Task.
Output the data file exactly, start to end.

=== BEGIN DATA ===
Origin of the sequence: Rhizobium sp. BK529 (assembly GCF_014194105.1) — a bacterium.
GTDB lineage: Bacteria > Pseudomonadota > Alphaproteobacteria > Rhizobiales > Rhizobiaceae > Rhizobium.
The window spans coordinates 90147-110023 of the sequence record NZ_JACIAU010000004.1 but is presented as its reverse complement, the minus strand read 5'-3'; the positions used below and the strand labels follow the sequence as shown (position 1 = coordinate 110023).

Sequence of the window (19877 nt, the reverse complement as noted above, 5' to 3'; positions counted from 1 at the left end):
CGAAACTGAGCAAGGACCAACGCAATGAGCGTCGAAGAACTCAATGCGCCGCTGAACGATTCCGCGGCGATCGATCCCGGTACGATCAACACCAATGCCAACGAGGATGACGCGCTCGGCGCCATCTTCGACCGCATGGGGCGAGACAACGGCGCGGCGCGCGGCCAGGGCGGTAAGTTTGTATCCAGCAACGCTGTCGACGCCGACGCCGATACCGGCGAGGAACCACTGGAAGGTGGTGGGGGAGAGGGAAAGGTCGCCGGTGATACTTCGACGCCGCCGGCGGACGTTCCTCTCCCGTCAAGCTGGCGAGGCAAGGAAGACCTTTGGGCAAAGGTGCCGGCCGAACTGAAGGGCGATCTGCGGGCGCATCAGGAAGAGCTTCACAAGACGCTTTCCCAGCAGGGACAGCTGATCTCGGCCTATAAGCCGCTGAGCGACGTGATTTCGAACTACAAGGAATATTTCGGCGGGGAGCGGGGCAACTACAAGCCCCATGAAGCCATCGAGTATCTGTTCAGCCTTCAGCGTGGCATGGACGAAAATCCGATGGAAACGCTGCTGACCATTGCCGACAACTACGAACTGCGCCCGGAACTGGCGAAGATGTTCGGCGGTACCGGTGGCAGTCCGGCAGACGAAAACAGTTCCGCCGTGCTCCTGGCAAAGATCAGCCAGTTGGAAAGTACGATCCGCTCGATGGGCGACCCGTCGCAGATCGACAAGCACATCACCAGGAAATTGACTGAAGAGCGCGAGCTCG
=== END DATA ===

Origin of the sequence: Rhizobium sp. BK529 (assembly GCF_014194105.1) — a bacterium.
GTDB lineage: Bacteria > Pseudomonadota > Alphaproteobacteria > Rhizobiales > Rhizobiaceae > Rhizobium.
The window spans coordinates 90147-110023 of the sequence record NZ_JACIAU010000004.1 but is presented as its reverse complement, the minus strand read 5'-3'; the positions used below and the strand labels follow the sequence as shown (position 1 = coordinate 110023).

Sequence of the window (19877 nt, the reverse complement as noted above, 5' to 3'; positions counted from 1 at the left end):
CGAAACTGAGCAAGGACCAACGCAATGAGCGTCGAAGAACTCAATGCGCCGCTGAACGATTCCGCGGCGATCGATCCCGGTACGATCAACACCAATGCCAACGAGGATGACGCGCTCGGCGCCATCTTCGACCGCATGGGGCGAGACAACGGCGCGGCGCGCGGCCAGGGCGGTAAGTTTGTATCCAGCAACGCTGTCGACGCCGACGCCGATACCGGCGAGGAACCACTGGAAGGTGGTGGGGGAGAGGGAAAGGTCGCCGGTGATACTTCGACGCCGCCGGCGGACGTTCCTCTCCCGTCAAGCTGGCGAGGCAAGGAAGACCTTTGGGCAAAGGTGCCGGCCGAACTGAAGGGCGATCTGCGGGCGCATCAGGAAGAGCTTCACAAGACGCTTTCCCAGCAGGGACAGCTGATCTCGGCCTATAAGCCGCTGAGCGACGTGATTTCGAACTACAAGGAATATTTCGGCGGGGAGCGGGGCAACTACAAGCCCCATGAAGCCATCGAGTATCTGTTCAGCCTTCAGCGTGGCATGGACGAAAATCCGATGGAAACGCTGCTGACCATTGCCGACAACTACGAACTGCGCCCGGAACTGGCGAAGATGTTCGGCGGTACCGGTGGCAGTCCGGCAGACGAAAACAGTTCCGCCGTGCTCCTGGCAAAGATCAGCCAGTTGGAAAGTACGATCCGCTCGATGGGCGACCCGTCGCAGATCGACAAGCACATCACCAGGAAATTGACTGAAGAGCGCGAGCTCG